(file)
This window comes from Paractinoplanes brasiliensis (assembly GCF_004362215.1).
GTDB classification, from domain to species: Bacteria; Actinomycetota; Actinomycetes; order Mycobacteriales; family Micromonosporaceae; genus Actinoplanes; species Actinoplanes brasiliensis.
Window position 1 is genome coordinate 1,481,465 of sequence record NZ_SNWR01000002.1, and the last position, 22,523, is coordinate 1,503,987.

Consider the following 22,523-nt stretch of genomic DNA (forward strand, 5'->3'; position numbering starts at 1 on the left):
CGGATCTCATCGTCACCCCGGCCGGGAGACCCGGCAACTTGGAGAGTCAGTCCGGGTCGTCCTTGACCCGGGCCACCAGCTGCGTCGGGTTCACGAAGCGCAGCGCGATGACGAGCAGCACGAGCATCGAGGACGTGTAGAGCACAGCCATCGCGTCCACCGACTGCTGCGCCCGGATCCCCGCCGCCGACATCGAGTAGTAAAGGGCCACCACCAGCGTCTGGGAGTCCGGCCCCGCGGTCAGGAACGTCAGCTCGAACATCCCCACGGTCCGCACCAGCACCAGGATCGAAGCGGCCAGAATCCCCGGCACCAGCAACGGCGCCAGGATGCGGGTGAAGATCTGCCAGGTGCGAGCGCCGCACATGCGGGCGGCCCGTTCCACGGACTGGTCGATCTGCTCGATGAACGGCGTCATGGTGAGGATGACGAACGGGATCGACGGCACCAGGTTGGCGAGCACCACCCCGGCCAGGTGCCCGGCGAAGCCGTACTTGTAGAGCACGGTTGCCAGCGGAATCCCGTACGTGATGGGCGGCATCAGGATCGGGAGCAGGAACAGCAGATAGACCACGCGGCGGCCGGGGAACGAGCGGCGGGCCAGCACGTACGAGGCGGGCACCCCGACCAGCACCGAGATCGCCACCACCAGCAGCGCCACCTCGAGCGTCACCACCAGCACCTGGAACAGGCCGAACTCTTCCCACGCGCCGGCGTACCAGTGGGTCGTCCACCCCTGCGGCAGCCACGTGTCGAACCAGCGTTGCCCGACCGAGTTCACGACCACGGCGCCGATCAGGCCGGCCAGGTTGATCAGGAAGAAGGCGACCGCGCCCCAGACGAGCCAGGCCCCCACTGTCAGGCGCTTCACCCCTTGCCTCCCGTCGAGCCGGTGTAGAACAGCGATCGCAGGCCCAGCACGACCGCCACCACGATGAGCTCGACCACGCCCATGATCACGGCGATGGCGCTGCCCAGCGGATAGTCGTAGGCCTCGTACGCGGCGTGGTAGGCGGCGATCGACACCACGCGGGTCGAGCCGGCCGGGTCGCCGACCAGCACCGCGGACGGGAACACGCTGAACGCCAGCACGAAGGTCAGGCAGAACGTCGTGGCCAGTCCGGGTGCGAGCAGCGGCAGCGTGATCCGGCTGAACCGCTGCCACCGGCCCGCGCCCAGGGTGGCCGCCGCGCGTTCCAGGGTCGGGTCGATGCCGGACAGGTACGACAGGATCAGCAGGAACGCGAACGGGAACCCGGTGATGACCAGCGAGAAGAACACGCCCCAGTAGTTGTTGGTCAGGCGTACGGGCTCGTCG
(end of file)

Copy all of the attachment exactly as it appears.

This window comes from Paractinoplanes brasiliensis (assembly GCF_004362215.1).
GTDB classification, from domain to species: Bacteria; Actinomycetota; Actinomycetes; order Mycobacteriales; family Micromonosporaceae; genus Actinoplanes; species Actinoplanes brasiliensis.
Window position 1 is genome coordinate 1,481,465 of sequence record NZ_SNWR01000002.1, and the last position, 22,523, is coordinate 1,503,987.

Consider the following 22,523-nt stretch of genomic DNA (forward strand, 5'->3'; position numbering starts at 1 on the left):
CGGATCTCATCGTCACCCCGGCCGGGAGACCCGGCAACTTGGAGAGTCAGTCCGGGTCGTCCTTGACCCGGGCCACCAGCTGCGTCGGGTTCACGAAGCGCAGCGCGATGACGAGCAGCACGAGCATCGAGGACGTGTAGAGCACAGCCATCGCGTCCACCGACTGCTGCGCCCGGATCCCCGCCGCCGACATCGAGTAGTAAAGGGCCACCACCAGCGTCTGGGAGTCCGGCCCCGCGGTCAGGAACGTCAGCTCGAACATCCCCACGGTCCGCACCAGCACCAGGATCGAAGCGGCCAGAATCCCCGGCACCAGCAACGGCGCCAGGATGCGGGTGAAGATCTGCCAGGTGCGAGCGCCGCACATGCGGGCGGCCCGTTCCACGGACTGGTCGATCTGCTCGATGAACGGCGTCATGGTGAGGATGACGAACGGGATCGACGGCACCAGGTTGGCGAGCACCACCCCGGCCAGGTGCCCGGCGAAGCCGTACTTGTAGAGCACGGTTGCCAGCGGAATCCCGTACGTGATGGGCGGCATCAGGATCGGGAGCAGGAACAGCAGATAGACCACGCGGCGGCCGGGGAACGAGCGGCGGGCCAGCACGTACGAGGCGGGCACCCCGACCAGCACCGAGATCGCCACCACCAGCAGCGCCACCTCGAGCGTCACCACCAGCACCTGGAACAGGCCGAACTCTTCCCACGCGCCGGCGTACCAGTGGGTCGTCCACCCCTGCGGCAGCCACGTGTCGAACCAGCGTTGCCCGACCGAGTTCACGACCACGGCGCCGATCAGGCCGGCCAGGTTGATCAGGAAGAAGGCGACCGCGCCCCAGACGAGCCAGGCCCCCACTGTCAGGCGCTTCACCCCTTGCCTCCCGTCGAGCCGGTGTAGAACAGCGATCGCAGGCCCAGCACGACCGCCACCACGATGAGCTCGACCACGCCCATGATCACGGCGATGGCGCTGCCCAGCGGATAGTCGTAGGCCTCGTACGCGGCGTGGTAGGCGGCGATCGACACCACGCGGGTCGAGCCGGCCGGGTCGCCGACCAGCACCGCGGACGGGAACACGCTGAACGCCAGCACGAAGGTCAGGCAGAACGTCGTGGCCAGTCCGGGTGCGAGCAGCGGCAGCGTGATCCGGCTGAACCGCTGCCACCGGCCCGCGCCCAGGGTGGCCGCCGCGCGTTCCAGGGTCGGGTCGATGCCGGACAGGTACGACAGGATCAGCAGGAACGCGAACGGGAACCCGGTGATGACCAGCGAGAAGAACACGCCCCAGTAGTTGTTGGTCAGGCGTACGGGCTCGTCG